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Why Do You Take Deep Breaths? Here’s What You Need to Know

We know that we need to inhale oxygen and expel carbon dioxide from our system for respiration. But did you know that the stress and natural relaxation technique of your body is regulated by one simple physiological process? That is BREATHING! This process not only helps the gaseous exchange within the lungs but also helps to regulate other chemical processes and metabolic functions of the body. In addition, it relieves stress and detoxifies the body.

However, this process may not remain the same for everybody under every circumstance. Every once in a while you might have experienced that you have been taking unusual and involuntary deep breaths, whether you are awake or sleeping. There may be several reasons behind this, not necessarily because you have a lung disease or cardiac problem.    

Let’s read about the causes and situations which provoke you to take involuntary deep breaths. 

Table of Content

Why Do You Take Involuntary Deep Breaths?

Normally we inhale oxygen from the environment through our nose which passes down the airway to reach the lungs. This oxygen is then absorbed in the bloodstream which circulates to the heart and then to the entire body.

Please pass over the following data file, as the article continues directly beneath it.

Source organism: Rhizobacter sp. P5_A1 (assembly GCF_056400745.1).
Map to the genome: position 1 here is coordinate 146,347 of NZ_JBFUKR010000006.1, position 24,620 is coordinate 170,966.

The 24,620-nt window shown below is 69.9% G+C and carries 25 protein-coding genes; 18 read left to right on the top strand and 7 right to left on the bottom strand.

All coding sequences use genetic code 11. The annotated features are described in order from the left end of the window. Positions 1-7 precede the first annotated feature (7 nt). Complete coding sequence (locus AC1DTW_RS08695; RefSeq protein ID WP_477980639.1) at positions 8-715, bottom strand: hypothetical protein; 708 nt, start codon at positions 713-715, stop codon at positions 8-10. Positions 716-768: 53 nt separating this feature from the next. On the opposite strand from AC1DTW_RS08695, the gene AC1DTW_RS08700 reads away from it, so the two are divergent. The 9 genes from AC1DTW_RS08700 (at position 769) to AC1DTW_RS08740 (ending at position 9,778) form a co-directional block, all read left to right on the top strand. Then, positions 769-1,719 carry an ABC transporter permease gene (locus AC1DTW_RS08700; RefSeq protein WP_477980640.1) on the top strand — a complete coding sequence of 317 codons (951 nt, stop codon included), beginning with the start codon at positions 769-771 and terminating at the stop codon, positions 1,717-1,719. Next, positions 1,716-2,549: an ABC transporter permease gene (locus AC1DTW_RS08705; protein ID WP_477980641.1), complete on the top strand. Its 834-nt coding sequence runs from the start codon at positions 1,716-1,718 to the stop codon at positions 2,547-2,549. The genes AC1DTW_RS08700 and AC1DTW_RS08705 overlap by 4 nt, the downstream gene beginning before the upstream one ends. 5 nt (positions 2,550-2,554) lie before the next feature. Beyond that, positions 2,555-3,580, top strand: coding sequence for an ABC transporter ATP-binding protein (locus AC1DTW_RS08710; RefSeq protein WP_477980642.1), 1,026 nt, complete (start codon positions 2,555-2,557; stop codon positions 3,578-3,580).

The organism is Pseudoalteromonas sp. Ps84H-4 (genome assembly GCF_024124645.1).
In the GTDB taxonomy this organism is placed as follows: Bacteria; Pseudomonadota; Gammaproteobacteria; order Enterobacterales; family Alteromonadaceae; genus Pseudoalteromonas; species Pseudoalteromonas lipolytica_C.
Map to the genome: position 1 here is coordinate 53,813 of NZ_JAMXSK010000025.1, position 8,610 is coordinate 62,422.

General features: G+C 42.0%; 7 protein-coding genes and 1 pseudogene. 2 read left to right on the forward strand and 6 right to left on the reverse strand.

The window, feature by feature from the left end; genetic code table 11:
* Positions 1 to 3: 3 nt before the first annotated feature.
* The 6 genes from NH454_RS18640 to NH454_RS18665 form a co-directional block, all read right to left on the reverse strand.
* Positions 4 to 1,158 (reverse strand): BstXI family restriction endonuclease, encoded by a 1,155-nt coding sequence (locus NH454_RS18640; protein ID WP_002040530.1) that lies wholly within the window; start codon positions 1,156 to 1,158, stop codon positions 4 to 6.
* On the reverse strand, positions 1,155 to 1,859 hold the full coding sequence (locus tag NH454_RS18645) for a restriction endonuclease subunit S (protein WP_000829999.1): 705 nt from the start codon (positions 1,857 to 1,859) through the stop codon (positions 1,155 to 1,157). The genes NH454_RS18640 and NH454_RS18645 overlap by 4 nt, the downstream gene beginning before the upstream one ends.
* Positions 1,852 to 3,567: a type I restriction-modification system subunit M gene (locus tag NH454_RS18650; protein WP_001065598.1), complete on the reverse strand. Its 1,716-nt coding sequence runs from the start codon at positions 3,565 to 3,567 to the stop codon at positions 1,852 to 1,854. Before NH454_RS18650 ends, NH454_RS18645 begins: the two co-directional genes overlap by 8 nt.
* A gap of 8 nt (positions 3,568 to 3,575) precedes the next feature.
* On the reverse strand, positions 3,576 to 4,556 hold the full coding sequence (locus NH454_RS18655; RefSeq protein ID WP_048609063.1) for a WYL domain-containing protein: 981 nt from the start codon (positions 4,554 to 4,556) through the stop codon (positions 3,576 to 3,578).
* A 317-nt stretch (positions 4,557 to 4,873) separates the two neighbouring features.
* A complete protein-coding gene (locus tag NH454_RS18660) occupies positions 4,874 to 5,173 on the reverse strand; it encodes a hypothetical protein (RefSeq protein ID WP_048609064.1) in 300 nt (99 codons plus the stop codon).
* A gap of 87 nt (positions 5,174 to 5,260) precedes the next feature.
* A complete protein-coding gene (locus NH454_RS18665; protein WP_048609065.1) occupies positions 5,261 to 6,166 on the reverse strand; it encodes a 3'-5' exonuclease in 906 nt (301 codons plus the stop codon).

During this process, a few prominent changes occur: the diaphragm descends, the chest expands and the lungs inflate because of the entry of air. Simultaneously, when we exhale, the carbon dioxide is flushed from our bodies. In this step: the diaphragm relaxes and deflates the lungs.


But sometimes when you breathe heavily, you take in more air and gradually intensify the number of breaths without even thinking. There can be multiple reasons why you take involuntary deep breaths. This may happen right after you wake up if you are having panic attacks, and even if you are in the first trimester of your pregnancy! Here are some of the most common causes.


When you feel short of breath or anxious, you tend to inhale deeper than normal. This is called hyperventilation or over-breathing. When you do that the normal range of carbon dioxide in the blood lowers and you feel sick.

Some of the conditions that can make you breathe more deeply are anxiety, stress, exercise, lung disease, panic attacks, bleeding, infection, etc.  This usually happens to women who are pregnant and go away soon after the delivery of the baby. Usually, you won’t be able to realize that you are over-breathing although there are a few symptoms that will make you aware of hyperventilation, these are: